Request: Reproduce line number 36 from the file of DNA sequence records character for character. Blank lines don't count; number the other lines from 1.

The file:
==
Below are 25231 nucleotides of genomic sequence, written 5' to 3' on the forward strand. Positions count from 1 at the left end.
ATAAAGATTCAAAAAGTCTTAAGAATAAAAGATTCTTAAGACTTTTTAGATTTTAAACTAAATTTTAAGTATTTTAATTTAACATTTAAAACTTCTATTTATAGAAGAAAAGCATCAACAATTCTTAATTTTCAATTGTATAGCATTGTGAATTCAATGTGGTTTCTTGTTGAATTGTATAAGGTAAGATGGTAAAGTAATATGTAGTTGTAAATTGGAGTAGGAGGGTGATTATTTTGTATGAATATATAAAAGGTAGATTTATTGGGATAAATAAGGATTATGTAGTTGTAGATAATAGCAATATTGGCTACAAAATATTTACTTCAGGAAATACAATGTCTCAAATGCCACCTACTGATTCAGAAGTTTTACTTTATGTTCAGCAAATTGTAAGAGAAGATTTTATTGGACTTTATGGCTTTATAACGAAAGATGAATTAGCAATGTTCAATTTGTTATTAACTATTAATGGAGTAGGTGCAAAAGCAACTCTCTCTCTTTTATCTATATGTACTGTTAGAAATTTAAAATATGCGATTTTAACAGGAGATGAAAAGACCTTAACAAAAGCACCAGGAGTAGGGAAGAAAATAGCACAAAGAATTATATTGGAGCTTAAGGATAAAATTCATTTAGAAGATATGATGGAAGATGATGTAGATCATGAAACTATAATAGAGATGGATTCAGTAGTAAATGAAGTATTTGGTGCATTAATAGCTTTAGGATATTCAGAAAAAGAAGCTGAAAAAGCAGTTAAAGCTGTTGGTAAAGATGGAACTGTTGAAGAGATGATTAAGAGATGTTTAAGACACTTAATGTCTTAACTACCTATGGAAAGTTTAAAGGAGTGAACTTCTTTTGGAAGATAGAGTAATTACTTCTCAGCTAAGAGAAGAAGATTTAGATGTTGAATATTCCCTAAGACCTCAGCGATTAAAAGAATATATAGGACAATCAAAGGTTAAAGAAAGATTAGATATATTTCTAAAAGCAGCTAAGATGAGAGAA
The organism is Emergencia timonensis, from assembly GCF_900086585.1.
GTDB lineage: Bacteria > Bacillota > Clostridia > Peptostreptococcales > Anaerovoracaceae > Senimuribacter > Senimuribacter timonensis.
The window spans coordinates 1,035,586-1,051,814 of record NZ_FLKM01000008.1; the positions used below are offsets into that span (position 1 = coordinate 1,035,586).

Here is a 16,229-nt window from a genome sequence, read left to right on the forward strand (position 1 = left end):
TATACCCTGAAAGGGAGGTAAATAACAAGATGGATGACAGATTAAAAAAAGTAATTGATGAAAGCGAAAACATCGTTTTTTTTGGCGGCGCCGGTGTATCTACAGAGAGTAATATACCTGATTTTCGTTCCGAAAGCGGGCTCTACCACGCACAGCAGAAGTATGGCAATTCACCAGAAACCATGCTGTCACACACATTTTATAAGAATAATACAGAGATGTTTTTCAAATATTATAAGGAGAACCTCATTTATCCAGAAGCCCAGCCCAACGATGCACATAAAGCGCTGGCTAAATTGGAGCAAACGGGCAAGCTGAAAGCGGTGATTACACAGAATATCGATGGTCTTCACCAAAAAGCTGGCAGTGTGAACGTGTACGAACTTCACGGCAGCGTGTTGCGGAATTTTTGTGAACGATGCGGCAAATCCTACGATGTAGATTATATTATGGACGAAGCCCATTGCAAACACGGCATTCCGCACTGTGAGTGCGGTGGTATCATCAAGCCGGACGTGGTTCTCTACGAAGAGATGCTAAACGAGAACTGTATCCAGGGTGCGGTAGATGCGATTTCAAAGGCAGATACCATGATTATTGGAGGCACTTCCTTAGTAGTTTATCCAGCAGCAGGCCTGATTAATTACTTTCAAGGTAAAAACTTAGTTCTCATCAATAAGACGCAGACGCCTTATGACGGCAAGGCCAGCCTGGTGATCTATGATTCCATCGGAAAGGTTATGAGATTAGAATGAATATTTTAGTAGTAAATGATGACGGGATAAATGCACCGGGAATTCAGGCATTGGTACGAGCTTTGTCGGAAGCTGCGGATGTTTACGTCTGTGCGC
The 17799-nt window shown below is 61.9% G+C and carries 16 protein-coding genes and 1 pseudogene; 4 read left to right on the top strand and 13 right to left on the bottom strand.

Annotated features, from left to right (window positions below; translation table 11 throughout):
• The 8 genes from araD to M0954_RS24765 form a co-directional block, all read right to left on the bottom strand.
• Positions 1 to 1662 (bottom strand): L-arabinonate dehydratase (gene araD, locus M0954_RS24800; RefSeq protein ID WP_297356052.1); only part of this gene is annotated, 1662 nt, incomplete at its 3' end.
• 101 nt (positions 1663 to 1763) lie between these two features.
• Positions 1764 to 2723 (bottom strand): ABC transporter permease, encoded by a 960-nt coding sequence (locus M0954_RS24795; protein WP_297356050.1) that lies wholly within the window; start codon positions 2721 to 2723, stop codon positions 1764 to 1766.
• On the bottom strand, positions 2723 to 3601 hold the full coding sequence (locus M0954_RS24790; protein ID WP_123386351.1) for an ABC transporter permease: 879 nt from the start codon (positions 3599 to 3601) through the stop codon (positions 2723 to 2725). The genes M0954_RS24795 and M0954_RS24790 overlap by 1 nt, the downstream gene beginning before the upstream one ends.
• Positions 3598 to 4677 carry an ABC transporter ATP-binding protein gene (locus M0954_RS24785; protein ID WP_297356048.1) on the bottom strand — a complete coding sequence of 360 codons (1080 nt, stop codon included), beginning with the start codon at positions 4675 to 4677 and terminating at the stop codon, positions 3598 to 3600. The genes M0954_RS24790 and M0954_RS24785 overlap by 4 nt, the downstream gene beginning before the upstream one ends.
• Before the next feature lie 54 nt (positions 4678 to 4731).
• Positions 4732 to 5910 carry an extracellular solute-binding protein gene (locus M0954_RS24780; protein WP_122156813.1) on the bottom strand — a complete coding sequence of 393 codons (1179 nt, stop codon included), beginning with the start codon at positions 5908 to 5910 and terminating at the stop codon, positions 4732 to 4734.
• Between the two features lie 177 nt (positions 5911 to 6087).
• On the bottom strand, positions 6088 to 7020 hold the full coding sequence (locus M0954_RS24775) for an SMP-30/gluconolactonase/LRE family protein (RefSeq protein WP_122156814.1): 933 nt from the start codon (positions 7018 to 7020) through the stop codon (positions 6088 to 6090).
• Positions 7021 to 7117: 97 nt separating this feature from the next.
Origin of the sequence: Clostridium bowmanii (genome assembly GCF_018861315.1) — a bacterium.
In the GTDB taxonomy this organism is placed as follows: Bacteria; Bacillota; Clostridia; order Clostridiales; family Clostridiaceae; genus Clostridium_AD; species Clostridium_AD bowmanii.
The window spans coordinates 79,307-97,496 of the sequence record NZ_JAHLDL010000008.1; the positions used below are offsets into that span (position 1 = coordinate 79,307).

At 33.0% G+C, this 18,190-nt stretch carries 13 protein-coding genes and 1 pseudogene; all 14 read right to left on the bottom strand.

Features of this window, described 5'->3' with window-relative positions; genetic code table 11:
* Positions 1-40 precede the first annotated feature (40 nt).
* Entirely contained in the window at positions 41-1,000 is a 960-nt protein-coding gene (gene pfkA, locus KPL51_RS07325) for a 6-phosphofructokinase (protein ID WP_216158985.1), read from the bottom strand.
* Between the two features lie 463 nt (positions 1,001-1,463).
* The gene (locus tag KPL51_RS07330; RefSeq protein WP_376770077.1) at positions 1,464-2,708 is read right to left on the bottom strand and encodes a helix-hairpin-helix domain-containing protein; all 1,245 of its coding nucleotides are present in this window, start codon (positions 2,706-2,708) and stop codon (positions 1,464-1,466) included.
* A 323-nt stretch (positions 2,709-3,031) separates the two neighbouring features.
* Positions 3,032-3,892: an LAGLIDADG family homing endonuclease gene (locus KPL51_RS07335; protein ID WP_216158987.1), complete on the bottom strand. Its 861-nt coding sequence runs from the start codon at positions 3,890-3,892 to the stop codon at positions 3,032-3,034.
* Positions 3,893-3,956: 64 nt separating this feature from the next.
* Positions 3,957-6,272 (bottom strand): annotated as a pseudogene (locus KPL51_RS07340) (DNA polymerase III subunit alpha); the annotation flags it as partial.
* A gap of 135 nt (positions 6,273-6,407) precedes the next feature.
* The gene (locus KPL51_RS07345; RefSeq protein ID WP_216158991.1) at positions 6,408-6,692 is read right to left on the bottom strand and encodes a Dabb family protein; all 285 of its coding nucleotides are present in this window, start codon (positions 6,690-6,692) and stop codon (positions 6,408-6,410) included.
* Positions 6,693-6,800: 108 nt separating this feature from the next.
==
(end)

* Positions 6,693-6,800: 108 nt separating this feature from the next.